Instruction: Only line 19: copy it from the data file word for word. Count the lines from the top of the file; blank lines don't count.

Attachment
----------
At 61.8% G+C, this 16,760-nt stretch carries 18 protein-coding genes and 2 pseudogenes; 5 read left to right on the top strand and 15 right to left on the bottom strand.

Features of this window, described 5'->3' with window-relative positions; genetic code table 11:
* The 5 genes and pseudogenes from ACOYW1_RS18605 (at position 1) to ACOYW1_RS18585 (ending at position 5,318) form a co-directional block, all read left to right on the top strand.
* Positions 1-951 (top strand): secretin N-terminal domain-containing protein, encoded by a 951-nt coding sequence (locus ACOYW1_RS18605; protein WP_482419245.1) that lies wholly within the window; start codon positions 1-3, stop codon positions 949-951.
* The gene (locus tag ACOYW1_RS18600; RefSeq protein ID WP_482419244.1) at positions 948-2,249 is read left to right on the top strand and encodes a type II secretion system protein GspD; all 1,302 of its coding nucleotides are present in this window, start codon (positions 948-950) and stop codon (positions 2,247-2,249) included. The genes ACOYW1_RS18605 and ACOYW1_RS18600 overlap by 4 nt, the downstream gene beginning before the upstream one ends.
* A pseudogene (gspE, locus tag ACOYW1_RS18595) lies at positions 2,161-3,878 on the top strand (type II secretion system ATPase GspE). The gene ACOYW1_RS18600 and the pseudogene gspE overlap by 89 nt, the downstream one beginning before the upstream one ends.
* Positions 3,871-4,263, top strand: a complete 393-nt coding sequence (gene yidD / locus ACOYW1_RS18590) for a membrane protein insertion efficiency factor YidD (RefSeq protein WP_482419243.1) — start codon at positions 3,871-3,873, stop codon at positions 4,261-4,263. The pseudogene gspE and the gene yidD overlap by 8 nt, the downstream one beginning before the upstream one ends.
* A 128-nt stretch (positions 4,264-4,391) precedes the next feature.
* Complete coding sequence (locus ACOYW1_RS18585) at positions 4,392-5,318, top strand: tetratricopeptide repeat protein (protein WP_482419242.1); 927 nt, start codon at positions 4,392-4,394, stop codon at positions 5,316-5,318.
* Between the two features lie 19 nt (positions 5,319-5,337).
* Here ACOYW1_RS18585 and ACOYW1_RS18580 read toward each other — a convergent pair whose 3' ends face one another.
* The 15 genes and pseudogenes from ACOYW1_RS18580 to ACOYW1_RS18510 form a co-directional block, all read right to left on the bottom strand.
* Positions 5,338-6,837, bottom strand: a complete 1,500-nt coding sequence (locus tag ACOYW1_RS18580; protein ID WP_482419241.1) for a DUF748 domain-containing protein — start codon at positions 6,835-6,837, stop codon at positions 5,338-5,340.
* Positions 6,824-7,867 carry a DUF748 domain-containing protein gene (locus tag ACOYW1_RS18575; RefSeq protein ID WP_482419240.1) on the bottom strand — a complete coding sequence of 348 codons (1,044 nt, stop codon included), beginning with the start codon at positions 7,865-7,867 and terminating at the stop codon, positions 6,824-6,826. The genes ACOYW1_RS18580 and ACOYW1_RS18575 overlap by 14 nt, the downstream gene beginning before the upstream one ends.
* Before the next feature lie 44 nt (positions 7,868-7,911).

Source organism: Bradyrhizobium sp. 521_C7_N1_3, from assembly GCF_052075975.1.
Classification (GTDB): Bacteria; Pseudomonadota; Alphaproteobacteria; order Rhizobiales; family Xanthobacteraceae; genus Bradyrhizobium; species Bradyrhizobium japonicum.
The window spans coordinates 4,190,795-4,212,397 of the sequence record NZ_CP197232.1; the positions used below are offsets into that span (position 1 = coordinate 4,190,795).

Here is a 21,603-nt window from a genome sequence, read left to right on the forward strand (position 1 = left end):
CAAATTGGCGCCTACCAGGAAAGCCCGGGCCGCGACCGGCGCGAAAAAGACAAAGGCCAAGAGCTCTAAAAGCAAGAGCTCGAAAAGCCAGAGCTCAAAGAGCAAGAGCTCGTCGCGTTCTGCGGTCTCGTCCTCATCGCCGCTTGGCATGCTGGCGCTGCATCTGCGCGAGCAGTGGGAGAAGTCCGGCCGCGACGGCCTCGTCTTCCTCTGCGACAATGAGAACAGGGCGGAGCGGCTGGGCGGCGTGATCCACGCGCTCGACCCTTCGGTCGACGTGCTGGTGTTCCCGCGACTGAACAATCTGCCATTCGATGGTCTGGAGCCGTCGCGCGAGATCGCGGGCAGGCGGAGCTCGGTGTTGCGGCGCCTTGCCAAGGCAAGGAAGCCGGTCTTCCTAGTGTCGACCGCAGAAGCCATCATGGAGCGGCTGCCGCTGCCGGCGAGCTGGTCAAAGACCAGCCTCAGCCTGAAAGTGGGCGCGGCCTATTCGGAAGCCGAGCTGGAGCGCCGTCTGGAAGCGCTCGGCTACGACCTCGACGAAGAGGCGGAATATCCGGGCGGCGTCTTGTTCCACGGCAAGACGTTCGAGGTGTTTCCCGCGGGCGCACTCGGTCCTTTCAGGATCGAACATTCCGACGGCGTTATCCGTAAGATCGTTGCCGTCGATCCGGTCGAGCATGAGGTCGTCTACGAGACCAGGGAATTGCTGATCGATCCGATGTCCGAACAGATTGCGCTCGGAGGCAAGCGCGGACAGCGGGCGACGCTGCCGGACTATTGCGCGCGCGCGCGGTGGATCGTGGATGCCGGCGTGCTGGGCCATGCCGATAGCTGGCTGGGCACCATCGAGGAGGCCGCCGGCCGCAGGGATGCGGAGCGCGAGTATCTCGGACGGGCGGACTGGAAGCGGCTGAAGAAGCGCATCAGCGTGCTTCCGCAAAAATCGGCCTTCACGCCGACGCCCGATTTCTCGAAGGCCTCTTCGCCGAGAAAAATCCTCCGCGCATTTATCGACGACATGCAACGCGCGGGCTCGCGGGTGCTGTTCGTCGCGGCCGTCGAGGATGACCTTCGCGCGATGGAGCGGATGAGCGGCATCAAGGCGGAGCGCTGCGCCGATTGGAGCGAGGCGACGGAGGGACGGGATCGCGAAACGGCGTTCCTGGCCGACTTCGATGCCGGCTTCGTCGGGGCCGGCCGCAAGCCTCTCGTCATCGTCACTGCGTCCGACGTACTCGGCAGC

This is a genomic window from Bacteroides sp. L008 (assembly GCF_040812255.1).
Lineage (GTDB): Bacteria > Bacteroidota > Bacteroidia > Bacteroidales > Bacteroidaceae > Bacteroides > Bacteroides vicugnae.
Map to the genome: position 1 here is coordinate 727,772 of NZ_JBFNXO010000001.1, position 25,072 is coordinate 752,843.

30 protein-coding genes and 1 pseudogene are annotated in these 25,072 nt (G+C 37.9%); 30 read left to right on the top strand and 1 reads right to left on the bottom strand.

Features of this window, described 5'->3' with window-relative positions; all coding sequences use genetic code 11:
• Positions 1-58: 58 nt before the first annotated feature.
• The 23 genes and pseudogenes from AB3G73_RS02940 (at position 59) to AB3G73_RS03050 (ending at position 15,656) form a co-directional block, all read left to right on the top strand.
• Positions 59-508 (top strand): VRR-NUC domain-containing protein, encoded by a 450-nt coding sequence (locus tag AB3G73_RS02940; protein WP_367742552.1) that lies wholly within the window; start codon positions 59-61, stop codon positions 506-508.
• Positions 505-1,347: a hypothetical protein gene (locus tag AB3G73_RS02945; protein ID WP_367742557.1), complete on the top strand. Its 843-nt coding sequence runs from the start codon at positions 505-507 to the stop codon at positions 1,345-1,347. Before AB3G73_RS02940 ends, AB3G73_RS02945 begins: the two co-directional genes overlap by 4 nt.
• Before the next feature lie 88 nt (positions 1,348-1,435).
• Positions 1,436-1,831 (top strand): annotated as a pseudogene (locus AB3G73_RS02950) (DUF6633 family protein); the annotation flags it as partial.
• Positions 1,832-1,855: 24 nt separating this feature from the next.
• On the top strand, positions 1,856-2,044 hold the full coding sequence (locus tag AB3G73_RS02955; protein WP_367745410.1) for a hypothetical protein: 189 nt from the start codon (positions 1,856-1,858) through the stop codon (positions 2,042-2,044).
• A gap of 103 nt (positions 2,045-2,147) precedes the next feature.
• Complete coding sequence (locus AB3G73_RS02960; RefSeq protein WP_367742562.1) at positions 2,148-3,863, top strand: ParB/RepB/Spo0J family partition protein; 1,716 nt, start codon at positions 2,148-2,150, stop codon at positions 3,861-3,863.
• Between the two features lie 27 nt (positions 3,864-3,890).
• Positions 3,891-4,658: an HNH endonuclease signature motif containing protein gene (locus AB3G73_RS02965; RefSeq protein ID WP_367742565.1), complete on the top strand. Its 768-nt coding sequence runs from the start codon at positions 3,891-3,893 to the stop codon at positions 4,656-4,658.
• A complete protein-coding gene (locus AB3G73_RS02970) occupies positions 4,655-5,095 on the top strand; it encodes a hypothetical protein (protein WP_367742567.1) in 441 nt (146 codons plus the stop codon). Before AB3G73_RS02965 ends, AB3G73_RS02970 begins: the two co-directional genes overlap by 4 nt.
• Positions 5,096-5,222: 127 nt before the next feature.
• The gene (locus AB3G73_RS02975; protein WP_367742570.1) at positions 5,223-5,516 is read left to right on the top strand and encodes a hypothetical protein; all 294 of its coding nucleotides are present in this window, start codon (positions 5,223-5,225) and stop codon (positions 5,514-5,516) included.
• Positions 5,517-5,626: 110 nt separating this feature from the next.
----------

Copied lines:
Here is a 21,603-nt window from a genome sequence, read left to right on the forward strand (position 1 = left end):